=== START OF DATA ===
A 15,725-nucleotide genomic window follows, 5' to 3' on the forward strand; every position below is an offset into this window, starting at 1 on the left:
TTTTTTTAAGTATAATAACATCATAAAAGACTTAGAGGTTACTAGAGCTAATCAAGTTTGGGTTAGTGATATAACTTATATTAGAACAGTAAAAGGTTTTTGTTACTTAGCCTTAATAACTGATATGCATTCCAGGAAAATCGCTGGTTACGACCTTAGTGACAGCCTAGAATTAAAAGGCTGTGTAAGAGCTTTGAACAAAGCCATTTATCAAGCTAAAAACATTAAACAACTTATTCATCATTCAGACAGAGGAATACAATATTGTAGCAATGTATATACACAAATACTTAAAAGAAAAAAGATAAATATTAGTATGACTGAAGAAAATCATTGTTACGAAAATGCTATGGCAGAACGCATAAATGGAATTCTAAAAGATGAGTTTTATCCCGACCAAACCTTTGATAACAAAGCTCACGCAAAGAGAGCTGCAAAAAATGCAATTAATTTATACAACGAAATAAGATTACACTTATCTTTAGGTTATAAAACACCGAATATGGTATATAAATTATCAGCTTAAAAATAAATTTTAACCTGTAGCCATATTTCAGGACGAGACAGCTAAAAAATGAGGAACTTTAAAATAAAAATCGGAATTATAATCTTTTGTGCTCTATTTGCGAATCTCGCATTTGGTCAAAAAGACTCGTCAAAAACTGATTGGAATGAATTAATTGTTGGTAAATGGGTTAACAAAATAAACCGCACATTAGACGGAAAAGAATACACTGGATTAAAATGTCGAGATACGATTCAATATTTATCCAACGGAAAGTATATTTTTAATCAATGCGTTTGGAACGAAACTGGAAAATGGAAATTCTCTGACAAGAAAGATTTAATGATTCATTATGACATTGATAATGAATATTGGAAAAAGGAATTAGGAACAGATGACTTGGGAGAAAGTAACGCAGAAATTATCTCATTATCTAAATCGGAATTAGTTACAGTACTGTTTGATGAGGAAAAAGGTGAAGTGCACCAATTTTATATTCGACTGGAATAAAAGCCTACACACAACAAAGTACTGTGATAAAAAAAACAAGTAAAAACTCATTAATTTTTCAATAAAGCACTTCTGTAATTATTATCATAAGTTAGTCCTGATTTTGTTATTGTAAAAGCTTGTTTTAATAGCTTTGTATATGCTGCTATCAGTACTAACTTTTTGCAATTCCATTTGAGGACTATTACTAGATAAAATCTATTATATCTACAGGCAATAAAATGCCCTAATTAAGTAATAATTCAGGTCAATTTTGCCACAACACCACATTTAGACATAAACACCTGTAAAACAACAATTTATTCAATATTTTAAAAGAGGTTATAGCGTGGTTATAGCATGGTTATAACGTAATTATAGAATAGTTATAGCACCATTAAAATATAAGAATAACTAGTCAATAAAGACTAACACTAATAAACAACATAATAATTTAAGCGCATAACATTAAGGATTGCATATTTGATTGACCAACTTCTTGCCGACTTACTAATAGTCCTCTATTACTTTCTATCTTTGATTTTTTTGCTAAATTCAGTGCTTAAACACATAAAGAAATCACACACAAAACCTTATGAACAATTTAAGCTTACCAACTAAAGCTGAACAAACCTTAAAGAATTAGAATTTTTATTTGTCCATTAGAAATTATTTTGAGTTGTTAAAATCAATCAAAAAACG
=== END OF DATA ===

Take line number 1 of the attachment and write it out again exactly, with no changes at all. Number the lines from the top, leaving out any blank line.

A 15,725-nucleotide genomic window follows, 5' to 3' on the forward strand; every position below is an offset into this window, starting at 1 on the left: